Steve Peoples, a veteran journalist who has covered politics in Washington and the Northeast, has been named to the new position of New England political writer for The Associated Press.
The appointment was announced Thursday by Karen Testa, the cooperative's regional editor for the eastern U.S.
"Steve is a New England native whose local knowledge and Washington insights make him the perfect addition to our team covering the most competitive political stories from the region," Testa said.
Peoples joins the AP from the Capitol Hill newspaper Roll Call, where he has been covering presidential and congressional politics. He will set his immediate attention to AP's coverage of the 2012 presidential field and the first-in-the-nation primary in New Hampshire.
"The 2012 presidential race is a crucial mission for the AP," said Mike Oreskes, AP's senior managing editor for U.S. news. "We are committed to coverage that combines the best of our sophisticated national reporting staff and our deeply informed local reporting. We are positioning first-rate reporters at crucial spots around the country to give us this insightful coverage. Certainly few spots are more crucial than New England, with the New Hampshire primary coming fast."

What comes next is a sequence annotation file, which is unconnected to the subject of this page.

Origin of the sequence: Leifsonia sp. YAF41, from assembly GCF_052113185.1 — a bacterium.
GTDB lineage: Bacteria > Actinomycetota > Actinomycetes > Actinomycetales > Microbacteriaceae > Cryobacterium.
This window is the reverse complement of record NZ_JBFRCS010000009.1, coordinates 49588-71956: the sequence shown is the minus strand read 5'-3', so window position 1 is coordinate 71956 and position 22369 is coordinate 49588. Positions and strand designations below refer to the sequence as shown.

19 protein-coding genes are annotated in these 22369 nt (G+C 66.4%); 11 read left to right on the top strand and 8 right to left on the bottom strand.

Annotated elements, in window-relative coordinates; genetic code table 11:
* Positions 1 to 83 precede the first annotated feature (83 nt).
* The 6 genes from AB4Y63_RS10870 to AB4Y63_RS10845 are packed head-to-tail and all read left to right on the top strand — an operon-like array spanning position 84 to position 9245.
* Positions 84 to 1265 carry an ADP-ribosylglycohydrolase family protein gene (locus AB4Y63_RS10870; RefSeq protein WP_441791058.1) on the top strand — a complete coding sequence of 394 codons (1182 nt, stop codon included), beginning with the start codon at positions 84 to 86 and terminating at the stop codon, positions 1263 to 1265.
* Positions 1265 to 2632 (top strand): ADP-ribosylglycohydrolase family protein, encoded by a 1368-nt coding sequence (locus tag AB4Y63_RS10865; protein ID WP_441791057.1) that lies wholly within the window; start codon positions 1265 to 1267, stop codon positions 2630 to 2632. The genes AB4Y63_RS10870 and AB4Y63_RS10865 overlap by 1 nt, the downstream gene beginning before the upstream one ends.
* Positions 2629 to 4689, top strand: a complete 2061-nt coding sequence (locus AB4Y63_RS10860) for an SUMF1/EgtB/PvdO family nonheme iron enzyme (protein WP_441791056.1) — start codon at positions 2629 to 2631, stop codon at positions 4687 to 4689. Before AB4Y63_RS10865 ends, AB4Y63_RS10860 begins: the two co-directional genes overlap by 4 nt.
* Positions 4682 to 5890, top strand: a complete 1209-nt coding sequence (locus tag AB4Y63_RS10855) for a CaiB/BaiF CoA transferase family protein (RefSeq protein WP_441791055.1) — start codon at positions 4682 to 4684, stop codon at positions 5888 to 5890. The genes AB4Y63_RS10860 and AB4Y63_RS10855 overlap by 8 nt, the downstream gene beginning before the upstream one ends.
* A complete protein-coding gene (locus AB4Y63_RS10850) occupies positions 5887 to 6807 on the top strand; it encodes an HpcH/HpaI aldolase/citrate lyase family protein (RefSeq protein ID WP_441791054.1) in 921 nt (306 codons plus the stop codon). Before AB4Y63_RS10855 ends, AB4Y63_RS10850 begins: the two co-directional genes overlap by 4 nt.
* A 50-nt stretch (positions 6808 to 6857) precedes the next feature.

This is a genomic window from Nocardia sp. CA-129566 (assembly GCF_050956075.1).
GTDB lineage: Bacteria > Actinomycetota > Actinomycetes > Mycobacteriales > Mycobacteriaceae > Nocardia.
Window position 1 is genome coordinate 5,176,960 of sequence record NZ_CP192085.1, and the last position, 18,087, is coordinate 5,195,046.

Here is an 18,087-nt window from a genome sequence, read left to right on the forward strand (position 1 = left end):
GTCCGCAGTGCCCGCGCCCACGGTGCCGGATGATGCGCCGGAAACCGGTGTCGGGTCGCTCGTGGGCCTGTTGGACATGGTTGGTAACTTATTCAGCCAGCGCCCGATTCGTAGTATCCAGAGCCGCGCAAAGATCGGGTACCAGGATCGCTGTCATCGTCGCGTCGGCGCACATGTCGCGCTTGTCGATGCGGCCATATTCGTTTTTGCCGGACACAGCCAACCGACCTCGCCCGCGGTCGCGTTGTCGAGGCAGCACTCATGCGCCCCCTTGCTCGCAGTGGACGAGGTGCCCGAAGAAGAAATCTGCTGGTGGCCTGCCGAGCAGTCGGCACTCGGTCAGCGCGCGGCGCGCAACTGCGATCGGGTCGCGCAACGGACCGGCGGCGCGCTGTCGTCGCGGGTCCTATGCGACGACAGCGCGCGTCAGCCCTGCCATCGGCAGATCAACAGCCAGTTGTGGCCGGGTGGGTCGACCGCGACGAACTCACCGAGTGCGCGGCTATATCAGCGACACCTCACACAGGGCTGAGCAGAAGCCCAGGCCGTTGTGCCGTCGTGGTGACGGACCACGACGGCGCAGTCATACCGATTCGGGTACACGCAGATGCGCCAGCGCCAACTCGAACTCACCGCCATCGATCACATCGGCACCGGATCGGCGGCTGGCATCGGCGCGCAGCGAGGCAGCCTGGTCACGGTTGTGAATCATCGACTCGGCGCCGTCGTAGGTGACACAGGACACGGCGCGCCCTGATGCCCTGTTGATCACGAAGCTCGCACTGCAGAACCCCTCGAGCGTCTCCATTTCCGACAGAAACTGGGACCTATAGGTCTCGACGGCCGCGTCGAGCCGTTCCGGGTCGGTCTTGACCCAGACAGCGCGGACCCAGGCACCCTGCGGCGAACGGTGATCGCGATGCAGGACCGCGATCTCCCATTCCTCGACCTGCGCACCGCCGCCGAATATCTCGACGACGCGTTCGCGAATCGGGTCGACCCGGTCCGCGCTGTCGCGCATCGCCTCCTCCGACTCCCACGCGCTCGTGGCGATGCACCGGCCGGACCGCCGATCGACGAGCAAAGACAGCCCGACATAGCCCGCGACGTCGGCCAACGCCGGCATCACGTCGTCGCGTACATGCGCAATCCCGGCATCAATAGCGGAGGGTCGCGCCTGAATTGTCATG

Before joining Roll Call a year ago, Peoples was a top political writer at The Providence Journal, having worked his way up from coverage of local government. While there, he covered key political races in neighboring states, including the election of Sen. Scott Brown and former Massachusetts Gov. Mitt Romney's 2008 bid for president.
"At a time when other news organizations are cutting back, The Associated Press is strategically reinforcing our staff in the run-up to 2012," said William J. Kole, AP's bureau chief for New England. "Steve's appointment is a key part of our commitment to break news out of the campaigns."
Peoples, 33, is a native of Moultonboro, N.H., and a graduate of the University of Southern Maine. Before moving to the Journal in 2003, he was a reporter at Foster's Daily Democrat in New Hampshire. He also has a master's degree in public affairs from Brown University.